Comic-Con is an overcrowded mess with people scurrying around, some more willy-nilly than others. At about ten minutes before our meeting, Paul and I were about half a floor away and had to hurry to make it. On the way, some woman moving diagonally across the flow of traffic stepped squarely on the ball of my foot as she hurried to whatever exhibit she had to get to. I write that as an example of the sort of things that go on.
With time of the essence, I had to navigate through a crowd mostly going in the opposite direction and had to maneuver through openings that might have been a tad too small. I wasn't running, mind you, as that is not allowed, but sometimes you can't help but run into people, even when you're not in a hurry, it is the nature of the beast.
I've been raised to say "You're welcome" when I hear the words "Thank You." It's an instinct, really. As we were maneuvering through the crowd, I heard someone say "Thank You" and I said the appropriate response. I must admit, I don't know who was saying it or why, but it just came out. I took a few steps before I felt the backpack on my back being forcibly tugged backward.
I first thought it was my son, who was trailing me, trying to catch up, but instead, it was a larger and angry man. "What did you say?" he asked. "You're welcome," I replied. He proceeded to tell me that I should have said "Sorry" and then made some vague threat to knock all of my teeth out before storming away. I honestly don't remember what the guy looked like only that he was bigger and younger than I was. I'm not small mind you and I wasn't really afraid of him, I had other things to worry about, but his reaction seemed a little over the top.
I didn't actually see what if anything I had done, I was focusing on trying to get where I had to get. I do know I didn't squash a baby or knock anyone down, I wasn't really bullying my way through. More than likely my backpack had hit him as we passed, I've been told it was something sticking out the top that hit him in the chest, a rather common occurrence in these crowds. It has happened to me many times and it is one of the "risks" you take. Trust me, he wasn't any worse for wear and never said exactly what I had done to him.
So "You're Welcome" was the wrong word choice, I'm not sure what I could have said that would have been the right choice. Even saying nothing would have been wrong. I'm sure even if I had said "Sorry" that would not have been enough. Since this was less than two hours into Day One of the Con, this didn't bode well for how he would react when the next guy or gal got in his way. You have to let things like this roll off your back. You're not at Comic-Con to teach people manners, especially with your fists.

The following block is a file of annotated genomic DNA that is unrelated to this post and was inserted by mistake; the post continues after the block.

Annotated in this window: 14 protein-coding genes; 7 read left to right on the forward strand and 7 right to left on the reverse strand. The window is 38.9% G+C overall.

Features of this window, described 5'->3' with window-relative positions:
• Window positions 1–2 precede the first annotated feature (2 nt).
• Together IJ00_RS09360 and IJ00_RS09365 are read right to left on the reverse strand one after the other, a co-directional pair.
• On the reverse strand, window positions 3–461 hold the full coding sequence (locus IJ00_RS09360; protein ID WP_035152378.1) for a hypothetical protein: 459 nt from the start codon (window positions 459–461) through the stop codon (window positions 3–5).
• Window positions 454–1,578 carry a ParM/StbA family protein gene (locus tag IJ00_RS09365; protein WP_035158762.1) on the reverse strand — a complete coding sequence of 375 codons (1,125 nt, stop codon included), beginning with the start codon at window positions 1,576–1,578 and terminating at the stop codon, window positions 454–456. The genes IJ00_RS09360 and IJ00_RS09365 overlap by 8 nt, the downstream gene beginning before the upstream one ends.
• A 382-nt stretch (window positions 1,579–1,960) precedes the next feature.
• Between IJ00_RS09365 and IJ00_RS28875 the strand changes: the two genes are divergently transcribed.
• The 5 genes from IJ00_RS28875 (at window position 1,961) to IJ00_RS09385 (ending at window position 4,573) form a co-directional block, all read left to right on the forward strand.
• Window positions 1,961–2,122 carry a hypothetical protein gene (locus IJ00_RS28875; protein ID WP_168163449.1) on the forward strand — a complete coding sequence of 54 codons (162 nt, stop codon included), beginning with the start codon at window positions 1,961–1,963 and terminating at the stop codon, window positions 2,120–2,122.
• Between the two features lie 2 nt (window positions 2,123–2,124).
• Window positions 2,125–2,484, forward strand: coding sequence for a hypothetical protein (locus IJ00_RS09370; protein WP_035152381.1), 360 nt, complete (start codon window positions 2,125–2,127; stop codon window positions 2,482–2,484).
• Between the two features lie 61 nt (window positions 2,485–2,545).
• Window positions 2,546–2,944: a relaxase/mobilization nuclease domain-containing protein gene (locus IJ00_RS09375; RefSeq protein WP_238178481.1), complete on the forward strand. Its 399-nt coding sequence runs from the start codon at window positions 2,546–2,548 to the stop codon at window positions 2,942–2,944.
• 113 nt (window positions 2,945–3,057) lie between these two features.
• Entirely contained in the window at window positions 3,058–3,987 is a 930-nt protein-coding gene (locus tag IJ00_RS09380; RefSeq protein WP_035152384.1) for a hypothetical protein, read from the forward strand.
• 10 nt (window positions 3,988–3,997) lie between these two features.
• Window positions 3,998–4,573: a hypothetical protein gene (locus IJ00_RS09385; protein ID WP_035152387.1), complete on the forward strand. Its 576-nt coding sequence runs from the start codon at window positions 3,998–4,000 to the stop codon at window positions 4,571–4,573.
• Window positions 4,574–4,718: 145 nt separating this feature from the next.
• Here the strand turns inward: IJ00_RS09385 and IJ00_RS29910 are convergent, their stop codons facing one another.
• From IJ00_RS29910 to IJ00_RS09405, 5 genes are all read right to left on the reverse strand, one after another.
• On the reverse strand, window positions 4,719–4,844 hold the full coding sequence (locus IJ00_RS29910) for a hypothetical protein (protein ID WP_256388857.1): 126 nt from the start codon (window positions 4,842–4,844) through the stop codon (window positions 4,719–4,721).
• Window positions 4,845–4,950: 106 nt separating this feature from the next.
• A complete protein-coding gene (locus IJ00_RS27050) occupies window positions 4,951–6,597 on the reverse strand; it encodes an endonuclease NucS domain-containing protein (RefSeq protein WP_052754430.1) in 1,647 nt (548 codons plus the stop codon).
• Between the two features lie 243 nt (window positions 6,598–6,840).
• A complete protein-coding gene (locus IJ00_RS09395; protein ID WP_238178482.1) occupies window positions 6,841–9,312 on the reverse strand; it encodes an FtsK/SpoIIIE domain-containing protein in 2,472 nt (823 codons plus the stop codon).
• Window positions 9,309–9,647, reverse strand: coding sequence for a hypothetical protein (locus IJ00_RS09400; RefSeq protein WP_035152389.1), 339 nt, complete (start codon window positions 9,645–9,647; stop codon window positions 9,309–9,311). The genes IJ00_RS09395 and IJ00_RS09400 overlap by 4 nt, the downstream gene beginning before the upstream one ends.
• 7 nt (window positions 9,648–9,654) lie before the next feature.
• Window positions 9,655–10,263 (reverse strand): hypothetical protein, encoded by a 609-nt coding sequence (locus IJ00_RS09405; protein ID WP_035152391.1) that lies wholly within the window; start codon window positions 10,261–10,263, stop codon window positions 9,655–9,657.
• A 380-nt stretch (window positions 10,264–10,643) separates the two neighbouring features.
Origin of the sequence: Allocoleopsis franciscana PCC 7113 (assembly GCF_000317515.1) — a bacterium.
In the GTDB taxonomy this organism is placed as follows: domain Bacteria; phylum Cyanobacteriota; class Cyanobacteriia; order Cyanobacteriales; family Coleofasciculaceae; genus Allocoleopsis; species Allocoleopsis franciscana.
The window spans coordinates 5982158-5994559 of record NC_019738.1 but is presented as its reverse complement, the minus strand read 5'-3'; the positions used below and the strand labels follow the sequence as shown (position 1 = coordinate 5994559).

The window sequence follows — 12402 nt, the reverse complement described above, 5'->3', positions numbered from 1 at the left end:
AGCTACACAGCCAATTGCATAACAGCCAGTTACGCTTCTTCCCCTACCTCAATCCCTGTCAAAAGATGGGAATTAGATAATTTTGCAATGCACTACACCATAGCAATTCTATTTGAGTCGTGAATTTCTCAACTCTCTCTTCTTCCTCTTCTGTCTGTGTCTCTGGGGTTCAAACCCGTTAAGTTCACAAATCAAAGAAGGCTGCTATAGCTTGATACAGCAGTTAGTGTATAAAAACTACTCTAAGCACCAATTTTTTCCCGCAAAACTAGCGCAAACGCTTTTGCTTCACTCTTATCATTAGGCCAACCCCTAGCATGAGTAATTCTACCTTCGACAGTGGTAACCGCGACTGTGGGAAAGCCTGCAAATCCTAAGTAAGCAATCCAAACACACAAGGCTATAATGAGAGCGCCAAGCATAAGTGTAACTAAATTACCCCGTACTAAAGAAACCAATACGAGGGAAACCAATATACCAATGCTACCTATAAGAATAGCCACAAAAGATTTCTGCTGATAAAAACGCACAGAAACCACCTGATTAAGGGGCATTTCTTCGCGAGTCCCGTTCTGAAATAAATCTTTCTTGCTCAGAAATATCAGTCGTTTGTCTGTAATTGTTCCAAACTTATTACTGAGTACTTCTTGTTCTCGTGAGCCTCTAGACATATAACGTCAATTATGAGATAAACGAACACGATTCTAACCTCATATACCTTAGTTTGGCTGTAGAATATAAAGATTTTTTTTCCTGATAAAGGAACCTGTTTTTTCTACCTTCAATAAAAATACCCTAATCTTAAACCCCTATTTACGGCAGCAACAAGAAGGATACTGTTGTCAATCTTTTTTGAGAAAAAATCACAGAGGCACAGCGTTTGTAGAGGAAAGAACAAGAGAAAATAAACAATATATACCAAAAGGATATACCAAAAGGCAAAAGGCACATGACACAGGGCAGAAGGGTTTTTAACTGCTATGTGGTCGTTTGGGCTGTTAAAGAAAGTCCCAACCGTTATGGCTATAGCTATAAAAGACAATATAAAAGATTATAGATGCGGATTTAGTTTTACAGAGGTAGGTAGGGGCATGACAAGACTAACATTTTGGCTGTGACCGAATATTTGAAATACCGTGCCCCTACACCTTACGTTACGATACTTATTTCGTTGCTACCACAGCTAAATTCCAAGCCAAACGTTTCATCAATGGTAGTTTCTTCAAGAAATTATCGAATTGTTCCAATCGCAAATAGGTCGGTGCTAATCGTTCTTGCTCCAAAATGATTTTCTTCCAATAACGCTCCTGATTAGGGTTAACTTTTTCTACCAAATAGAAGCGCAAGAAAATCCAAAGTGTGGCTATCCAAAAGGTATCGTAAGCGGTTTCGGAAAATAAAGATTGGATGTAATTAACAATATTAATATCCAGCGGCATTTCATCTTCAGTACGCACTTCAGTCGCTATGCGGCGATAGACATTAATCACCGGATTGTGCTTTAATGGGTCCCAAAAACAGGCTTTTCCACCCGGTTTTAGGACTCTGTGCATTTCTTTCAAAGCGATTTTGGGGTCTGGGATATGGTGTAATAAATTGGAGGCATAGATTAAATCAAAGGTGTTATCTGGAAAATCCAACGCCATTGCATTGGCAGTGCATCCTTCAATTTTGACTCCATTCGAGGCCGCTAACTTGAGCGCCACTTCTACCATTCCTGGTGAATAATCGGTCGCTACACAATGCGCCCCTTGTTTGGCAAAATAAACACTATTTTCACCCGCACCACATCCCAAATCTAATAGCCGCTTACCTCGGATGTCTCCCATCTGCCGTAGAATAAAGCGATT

There are many attractions around the Con which are also available to non-ticket holders as well. This year was no exception with a Laika Experience pop-up store, an Interactive Zone and Adult Swim On the Green as examples. We tried to attend all three, but those experiences were disappointing.
The Laika Experience had a line longer than the store could handle. We're not the type to want to spend an hour or more in line and that would have been the case either of the two times we walked there. It bodes well for the popularity of Laika, but it proved to be a disappointment for us.
Also a disappointment was the Interactive Zone, which we went to twice. One of the big draws was supposed to be free food, but Wikia’s Fandom food truck with Pepsi was shut down as a threat to public health and the Blizzard attraction Lich King's Ice Cream Citadel was giving out a scoop of something for those who braved the long wait to get in.
When is a VIP pass not a VIP pass; when everyone takes advantage of the offer, as was the case with Adult Swim's On The Green carnival. We had passes that were supposed to get us in ahead of the crowd, but so did hundreds, if not thousands of other people on the day we went down there. We were killing time before a panel to start and we would have spent most if not all of that time in line to get in.
All were disappointing in their own way for us, though they were all popular attractions.
I will admit to being sad as we left Comic-Con. After all the planning, like Christmas, it is all over way too soon. I think we all had a lot of fun and are looking forward to next year. But for now, it's back to reality.
Until next week, keep writing.